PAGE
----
Reel Reviews – Monster’s Ball
September 5, 2018
Remember World War Z? Brad Pitt, zombies, etc. A flop, really. Something you probably don’t think of when it comes to groundbreaking apocalypse flix. Well, this film is a great example of a poor thing created by a great director. For while he directed WWZ, he also released a brilliant film known as Monster’s Ball in February 2002.
Centered around a corrections officer – Hank (Billy Bob Thornton) – this film dives into the issues of poverty, racism, and death in rural Georgia. After the suicide of his son (Heath Ledger), Hank is thrown into a fit of self-conflict when he quits his job as a lawman and is forced to stay at home with a sickly father. Soon, he finds himself in love with a young woman named Leticia (Halle Berry), who shares similar hardships. Together, they face whatever life throws their way.
Photo – Monster’s Ball (Trailer), Youtube
At first glance, I was already drawn in by the visuals. Though not extraordinary, I could tell that time went into giving this movie its dark tone. Not unlike Dead Man Walking (1996), the beginning focuses around the final moments of a death row inmate. It follows his personal life – bringing greater understanding to the hardships of those who are effected. Leticia, the wife, and the executioners, Hank and his son. One thing I appreciated about this concept was the lack of anticipation. For while most movies have a goal, this one acted as if it were playing day to day – which, of course, is unpredictable. However, this was not less uneventful. I’ve only seen this done in two movies now, and still find it incredibly hard to write.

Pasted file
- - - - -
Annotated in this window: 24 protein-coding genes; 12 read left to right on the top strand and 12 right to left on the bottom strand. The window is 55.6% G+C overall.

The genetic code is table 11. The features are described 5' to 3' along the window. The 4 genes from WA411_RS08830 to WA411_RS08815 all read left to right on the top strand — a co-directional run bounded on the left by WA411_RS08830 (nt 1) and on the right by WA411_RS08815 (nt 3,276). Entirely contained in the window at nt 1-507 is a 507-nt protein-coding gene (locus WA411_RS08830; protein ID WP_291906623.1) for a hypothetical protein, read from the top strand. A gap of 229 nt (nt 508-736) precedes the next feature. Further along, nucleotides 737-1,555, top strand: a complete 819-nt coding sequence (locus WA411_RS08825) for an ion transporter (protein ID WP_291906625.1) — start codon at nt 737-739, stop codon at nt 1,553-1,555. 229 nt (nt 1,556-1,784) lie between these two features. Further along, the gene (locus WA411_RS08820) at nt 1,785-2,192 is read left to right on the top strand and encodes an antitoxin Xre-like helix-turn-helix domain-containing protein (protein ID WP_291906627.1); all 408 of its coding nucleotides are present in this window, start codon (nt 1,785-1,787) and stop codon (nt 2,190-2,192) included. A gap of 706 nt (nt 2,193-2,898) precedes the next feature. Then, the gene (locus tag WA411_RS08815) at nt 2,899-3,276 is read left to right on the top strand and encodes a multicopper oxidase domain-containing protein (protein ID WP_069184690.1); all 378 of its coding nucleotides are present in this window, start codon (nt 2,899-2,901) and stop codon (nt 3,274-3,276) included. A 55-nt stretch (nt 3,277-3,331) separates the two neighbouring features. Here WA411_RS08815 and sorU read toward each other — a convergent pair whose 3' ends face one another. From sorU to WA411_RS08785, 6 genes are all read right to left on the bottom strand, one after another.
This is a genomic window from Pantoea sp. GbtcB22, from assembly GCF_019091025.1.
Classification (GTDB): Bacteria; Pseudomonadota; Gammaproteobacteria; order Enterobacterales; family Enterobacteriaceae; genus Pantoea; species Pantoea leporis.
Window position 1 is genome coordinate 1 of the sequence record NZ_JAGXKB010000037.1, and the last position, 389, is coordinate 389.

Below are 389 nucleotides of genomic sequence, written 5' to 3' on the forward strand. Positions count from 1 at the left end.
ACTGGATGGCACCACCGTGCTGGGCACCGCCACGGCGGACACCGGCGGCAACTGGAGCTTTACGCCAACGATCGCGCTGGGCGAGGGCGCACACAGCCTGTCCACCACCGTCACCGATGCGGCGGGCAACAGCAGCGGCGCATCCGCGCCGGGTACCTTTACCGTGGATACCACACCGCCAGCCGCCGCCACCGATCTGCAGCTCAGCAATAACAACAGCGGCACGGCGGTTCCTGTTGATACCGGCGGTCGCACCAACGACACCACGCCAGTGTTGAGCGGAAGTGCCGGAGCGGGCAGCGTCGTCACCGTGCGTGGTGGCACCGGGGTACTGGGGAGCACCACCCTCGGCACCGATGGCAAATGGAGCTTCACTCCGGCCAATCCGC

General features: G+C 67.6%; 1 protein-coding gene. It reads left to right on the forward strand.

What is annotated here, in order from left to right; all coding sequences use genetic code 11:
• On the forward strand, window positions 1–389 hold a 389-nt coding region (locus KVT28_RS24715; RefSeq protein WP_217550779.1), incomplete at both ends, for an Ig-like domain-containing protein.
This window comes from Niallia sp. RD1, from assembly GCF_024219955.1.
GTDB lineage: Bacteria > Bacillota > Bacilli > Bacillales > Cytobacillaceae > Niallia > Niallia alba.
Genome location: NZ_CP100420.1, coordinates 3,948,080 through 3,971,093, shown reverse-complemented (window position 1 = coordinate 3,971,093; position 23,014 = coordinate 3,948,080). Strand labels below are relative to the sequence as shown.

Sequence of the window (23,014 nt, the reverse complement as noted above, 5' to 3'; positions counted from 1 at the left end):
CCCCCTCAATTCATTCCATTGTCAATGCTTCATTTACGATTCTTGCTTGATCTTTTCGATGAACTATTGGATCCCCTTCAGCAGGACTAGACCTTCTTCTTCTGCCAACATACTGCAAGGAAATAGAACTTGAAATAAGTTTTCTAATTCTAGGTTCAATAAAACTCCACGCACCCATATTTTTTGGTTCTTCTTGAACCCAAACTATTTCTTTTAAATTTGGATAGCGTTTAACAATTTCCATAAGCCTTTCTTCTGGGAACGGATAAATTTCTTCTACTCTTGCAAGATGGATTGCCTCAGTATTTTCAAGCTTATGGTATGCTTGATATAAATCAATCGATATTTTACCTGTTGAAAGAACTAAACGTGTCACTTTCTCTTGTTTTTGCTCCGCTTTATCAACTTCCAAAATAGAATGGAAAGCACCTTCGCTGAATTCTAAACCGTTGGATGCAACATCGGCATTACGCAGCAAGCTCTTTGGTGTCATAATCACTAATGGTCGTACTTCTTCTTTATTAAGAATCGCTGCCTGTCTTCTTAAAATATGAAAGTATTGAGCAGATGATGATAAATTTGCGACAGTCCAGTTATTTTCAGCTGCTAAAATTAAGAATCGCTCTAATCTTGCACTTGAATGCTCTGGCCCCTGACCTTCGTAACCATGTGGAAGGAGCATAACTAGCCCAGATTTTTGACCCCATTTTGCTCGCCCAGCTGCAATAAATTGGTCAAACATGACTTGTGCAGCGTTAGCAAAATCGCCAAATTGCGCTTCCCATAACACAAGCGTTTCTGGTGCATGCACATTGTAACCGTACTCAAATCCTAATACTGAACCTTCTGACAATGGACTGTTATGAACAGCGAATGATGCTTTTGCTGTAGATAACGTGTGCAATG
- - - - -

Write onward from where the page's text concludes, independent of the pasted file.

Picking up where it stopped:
On the subject of writing, the script was almost perfect for what it was supposed to be. Known for being realistic, this film did not stray from the harsh world of those who lived in poverty and witnessed racism on a daily basis. Hank’s father shows just how bad it could get, too. In fact, he played a large part in his grandson’s suicide. For while he lived with him, he treated everyone fairly; and soon grew incredibly tired of how dark his world had become.
Something I noticed from this was a character development flaw. Though spoken well, sometimes I found characters progressing a tad too quickly. After all, for the amount of inner conflict that a normal person would suffer in these situations, I found Thornton’s character gliding over as if he’d been through it all before. Yes, he was supposed to keep to himself. And no, I didn’t find that sitting down in an emotional epilogue was his thing. But some kind of indication of struggle was necessary. Thankfully, this did not take too much from the plot.
Overall, I found this movie dark, but entertaining. Something to watch on a rainy night, sat wrapped in something warm with a dog curled at your feet. For while it didn’t leave you laughing or overcome with joy, it does make you think. It’s one of those movies you can sit and talk about afterwards. Final rating: 7/10.